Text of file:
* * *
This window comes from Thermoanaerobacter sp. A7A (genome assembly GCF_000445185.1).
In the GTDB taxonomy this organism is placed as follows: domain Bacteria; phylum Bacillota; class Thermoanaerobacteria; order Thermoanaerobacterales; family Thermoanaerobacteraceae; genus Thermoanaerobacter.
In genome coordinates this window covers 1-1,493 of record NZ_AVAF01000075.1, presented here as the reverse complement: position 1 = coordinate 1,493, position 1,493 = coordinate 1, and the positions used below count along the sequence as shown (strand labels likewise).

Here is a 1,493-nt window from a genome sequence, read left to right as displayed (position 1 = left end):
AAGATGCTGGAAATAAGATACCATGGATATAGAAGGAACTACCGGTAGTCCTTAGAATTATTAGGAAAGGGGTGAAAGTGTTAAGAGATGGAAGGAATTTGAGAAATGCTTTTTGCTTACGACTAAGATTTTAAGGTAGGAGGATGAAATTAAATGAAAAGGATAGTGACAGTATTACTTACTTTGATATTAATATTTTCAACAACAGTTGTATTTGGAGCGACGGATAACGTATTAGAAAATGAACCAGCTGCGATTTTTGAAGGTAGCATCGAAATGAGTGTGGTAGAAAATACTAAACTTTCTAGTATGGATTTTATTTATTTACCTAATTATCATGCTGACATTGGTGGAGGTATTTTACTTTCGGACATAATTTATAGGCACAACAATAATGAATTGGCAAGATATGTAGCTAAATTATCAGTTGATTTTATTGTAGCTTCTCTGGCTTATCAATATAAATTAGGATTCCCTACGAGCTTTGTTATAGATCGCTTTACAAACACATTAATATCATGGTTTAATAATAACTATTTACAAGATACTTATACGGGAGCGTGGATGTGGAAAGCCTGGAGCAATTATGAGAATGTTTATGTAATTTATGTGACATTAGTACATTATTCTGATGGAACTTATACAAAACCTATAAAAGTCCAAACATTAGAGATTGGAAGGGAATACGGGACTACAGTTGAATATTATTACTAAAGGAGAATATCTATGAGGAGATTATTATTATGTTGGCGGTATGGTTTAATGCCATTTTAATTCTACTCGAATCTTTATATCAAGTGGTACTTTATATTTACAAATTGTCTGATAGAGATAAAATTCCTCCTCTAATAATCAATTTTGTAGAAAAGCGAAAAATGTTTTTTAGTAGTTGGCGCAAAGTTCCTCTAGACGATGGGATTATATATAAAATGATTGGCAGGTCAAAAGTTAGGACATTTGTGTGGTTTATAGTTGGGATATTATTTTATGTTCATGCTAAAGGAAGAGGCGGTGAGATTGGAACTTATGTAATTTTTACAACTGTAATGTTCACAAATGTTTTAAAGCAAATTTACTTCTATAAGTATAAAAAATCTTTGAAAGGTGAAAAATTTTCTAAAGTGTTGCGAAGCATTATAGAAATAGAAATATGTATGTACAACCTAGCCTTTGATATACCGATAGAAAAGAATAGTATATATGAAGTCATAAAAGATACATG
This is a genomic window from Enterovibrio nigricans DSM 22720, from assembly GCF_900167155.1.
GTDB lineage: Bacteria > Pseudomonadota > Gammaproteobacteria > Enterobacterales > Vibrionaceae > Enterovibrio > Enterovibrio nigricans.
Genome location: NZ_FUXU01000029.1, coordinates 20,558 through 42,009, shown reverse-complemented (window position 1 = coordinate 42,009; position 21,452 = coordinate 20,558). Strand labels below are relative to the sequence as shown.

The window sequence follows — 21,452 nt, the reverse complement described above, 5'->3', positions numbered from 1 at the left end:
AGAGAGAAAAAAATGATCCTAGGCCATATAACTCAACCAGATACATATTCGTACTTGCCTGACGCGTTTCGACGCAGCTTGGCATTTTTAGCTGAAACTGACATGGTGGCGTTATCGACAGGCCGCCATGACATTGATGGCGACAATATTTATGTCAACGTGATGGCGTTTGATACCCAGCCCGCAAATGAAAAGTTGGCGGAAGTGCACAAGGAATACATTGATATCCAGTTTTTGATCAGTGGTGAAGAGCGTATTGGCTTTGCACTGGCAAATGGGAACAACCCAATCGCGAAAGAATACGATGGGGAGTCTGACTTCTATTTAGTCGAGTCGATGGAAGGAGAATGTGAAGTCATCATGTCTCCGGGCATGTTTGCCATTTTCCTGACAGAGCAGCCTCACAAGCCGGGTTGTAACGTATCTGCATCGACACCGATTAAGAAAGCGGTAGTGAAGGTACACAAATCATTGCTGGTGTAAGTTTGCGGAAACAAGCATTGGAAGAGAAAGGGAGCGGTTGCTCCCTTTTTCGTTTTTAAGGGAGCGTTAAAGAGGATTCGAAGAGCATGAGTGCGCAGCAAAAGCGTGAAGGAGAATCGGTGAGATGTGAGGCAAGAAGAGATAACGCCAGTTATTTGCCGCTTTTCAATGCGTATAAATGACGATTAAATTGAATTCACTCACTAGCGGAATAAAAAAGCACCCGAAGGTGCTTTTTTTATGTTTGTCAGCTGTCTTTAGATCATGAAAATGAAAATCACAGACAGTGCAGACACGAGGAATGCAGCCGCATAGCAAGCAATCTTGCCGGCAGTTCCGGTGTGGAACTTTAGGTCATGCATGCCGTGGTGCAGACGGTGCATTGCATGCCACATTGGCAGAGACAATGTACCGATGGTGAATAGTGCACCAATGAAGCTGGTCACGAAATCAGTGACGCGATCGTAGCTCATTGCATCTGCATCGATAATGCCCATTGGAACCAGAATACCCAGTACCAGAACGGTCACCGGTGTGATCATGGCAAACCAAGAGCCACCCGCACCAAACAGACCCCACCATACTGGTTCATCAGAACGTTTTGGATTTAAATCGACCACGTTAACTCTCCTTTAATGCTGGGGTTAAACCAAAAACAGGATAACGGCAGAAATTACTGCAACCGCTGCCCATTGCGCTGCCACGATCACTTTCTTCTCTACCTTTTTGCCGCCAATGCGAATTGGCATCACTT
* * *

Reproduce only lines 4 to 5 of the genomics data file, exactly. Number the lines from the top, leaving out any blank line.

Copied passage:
Here is a 1,493-nt window from a genome sequence, read left to right as displayed (position 1 = left end):
AAGATGCTGGAAATAAGATACCATGGATATAGAAGGAACTACCGGTAGTCCTTAGAATTATTAGGAAAGGGGTGAAAGTGTTAAGAGATGGAAGGAATTTGAGAAATGCTTTTTGCTTACGACTAAGATTTTAAGGTAGGAGGATGAAATTAAATGAAAAGGATAGTGACAGTATTACTTACTTTGATATTAATATTTTCAACAACAGTTGTATTTGGAGCGACGGATAACGTATTAGAAAATGAACCAGCTGCGATTTTTGAAGGTAGCATCGAAATGAGTGTGGTAGAAAATACTAAACTTTCTAGTATGGATTTTATTTATTTACCTAATTATCATGCTGACATTGGTGGAGGTATTTTACTTTCGGACATAATTTATAGGCACAACAATAATGAATTGGCAAGATATGTAGCTAAATTATCAGTTGATTTTATTGTAGCTTCTCTGGCTTATCAATATAAATTAGGATTCCCTACGAGCTTTGTTATAGATCGCTTTACAAACACATTAATATCATGGTTTAATAATAACTATTTACAAGATACTTATACGGGAGCGTGGATGTGGAAAGCCTGGAGCAATTATGAGAATGTTTATGTAATTTATGTGACATTAGTACATTATTCTGATGGAACTTATACAAAACCTATAAAAGTCCAAACATTAGAGATTGGAAGGGAATACGGGACTACAGTTGAATATTATTACTAAAGGAGAATATCTATGAGGAGATTATTATTATGTTGGCGGTATGGTTTAATGCCATTTTAATTCTACTCGAATCTTTATATCAAGTGGTACTTTATATTTACAAATTGTCTGATAGAGATAAAATTCCTCCTCTAATAATCAATTTTGTAGAAAAGCGAAAAATGTTTTTTAGTAGTTGGCGCAAAGTTCCTCTAGACGATGGGATTATATATAAAATGATTGGCAGGTCAAAAGTTAGGACATTTGTGTGGTTTATAGTTGGGATATTATTTTATGTTCATGCTAAAGGAAGAGGCGGTGAGATTGGAACTTATGTAATTTTTACAACTGTAATGTTCACAAATGTTTTAAAGCAAATTTACTTCTATAAGTATAAAAAATCTTTGAAAGGTGAAAAATTTTCTAAAGTGTTGCGAAGCATTATAGAAATAGAAATATGTATGTACAACCTAGCCTTTGATATACCGATAGAAAAGAATAGTATATATGAAGTCATAAAAGATACATG